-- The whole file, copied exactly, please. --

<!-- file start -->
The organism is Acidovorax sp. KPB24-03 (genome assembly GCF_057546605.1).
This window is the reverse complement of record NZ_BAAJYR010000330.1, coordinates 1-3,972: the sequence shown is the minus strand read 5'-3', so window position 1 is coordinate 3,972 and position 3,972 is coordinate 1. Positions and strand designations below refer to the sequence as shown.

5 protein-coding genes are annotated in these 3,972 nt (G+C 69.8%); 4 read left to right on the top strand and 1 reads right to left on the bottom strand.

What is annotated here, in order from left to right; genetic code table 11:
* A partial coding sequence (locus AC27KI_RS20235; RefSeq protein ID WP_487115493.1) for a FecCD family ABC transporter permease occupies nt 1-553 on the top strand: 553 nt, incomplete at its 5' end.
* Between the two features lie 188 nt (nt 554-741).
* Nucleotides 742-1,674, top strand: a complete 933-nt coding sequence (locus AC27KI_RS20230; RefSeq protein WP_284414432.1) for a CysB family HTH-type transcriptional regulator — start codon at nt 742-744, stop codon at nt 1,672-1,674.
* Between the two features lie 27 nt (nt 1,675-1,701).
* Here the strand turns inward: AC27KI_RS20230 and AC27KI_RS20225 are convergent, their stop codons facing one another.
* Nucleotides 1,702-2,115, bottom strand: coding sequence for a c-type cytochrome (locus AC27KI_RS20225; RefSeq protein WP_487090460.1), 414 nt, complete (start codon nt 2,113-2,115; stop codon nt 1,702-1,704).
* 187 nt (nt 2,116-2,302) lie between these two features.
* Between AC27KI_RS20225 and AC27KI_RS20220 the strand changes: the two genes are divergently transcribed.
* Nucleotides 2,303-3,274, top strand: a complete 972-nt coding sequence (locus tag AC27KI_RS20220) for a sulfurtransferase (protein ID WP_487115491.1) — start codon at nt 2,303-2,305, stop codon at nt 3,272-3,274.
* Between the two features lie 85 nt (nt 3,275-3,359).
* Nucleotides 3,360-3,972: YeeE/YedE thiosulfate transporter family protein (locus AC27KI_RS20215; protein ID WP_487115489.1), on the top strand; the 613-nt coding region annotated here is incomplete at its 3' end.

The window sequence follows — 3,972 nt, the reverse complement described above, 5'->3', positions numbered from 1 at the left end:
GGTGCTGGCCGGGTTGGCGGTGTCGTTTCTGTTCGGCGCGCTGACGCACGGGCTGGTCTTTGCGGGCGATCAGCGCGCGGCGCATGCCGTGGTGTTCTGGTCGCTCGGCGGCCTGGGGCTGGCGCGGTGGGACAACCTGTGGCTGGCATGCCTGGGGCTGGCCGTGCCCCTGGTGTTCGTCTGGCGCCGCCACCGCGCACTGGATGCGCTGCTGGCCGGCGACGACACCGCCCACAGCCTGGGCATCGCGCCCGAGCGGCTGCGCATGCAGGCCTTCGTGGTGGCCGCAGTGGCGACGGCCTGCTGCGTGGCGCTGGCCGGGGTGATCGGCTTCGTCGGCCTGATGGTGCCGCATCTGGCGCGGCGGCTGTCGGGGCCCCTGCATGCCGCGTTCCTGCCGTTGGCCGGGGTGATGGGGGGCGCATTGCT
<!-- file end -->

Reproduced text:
The organism is Acidovorax sp. KPB24-03 (genome assembly GCF_057546605.1).
This window is the reverse complement of record NZ_BAAJYR010000330.1, coordinates 1-3,972: the sequence shown is the minus strand read 5'-3', so window position 1 is coordinate 3,972 and position 3,972 is coordinate 1. Positions and strand designations below refer to the sequence as shown.

5 protein-coding genes are annotated in these 3,972 nt (G+C 69.8%); 4 read left to right on the top strand and 1 reads right to left on the bottom strand.

What is annotated here, in order from left to right; genetic code table 11:
* A partial coding sequence (locus AC27KI_RS20235; RefSeq protein ID WP_487115493.1) for a FecCD family ABC transporter permease occupies nt 1-553 on the top strand: 553 nt, incomplete at its 5' end.
* Between the two features lie 188 nt (nt 554-741).
* Nucleotides 742-1,674, top strand: a complete 933-nt coding sequence (locus AC27KI_RS20230; RefSeq protein WP_284414432.1) for a CysB family HTH-type transcriptional regulator — start codon at nt 742-744, stop codon at nt 1,672-1,674.
* Between the two features lie 27 nt (nt 1,675-1,701).
* Here the strand turns inward: AC27KI_RS20230 and AC27KI_RS20225 are convergent, their stop codons facing one another.
* Nucleotides 1,702-2,115, bottom strand: coding sequence for a c-type cytochrome (locus AC27KI_RS20225; RefSeq protein WP_487090460.1), 414 nt, complete (start codon nt 2,113-2,115; stop codon nt 1,702-1,704).
* 187 nt (nt 2,116-2,302) lie between these two features.
* Between AC27KI_RS20225 and AC27KI_RS20220 the strand changes: the two genes are divergently transcribed.
* Nucleotides 2,303-3,274, top strand: a complete 972-nt coding sequence (locus tag AC27KI_RS20220) for a sulfurtransferase (protein ID WP_487115491.1) — start codon at nt 2,303-2,305, stop codon at nt 3,272-3,274.
* Between the two features lie 85 nt (nt 3,275-3,359).
* Nucleotides 3,360-3,972: YeeE/YedE thiosulfate transporter family protein (locus AC27KI_RS20215; protein ID WP_487115489.1), on the top strand; the 613-nt coding region annotated here is incomplete at its 3' end.

The window sequence follows — 3,972 nt, the reverse complement described above, 5'->3', positions numbered from 1 at the left end:
GGTGCTGGCCGGGTTGGCGGTGTCGTTTCTGTTCGGCGCGCTGACGCACGGGCTGGTCTTTGCGGGCGATCAGCGCGCGGCGCATGCCGTGGTGTTCTGGTCGCTCGGCGGCCTGGGGCTGGCGCGGTGGGACAACCTGTGGCTGGCATGCCTGGGGCTGGCCGTGCCCCTGGTGTTCGTCTGGCGCCGCCACCGCGCACTGGATGCGCTGCTGGCCGGCGACGACACCGCCCACAGCCTGGGCATCGCGCCCGAGCGGCTGCGCATGCAGGCCTTCGTGGTGGCCGCAGTGGCGACGGCCTGCTGCGTGGCGCTGGCCGGGGTGATCGGCTTCGTCGGCCTGATGGTGCCGCATCTGGCGCGGCGGCTGTCGGGGCCCCTGCATGCCGCGTTCCTGCCGTTGGCCGGGGTGATGGGGGGCGCATTGCT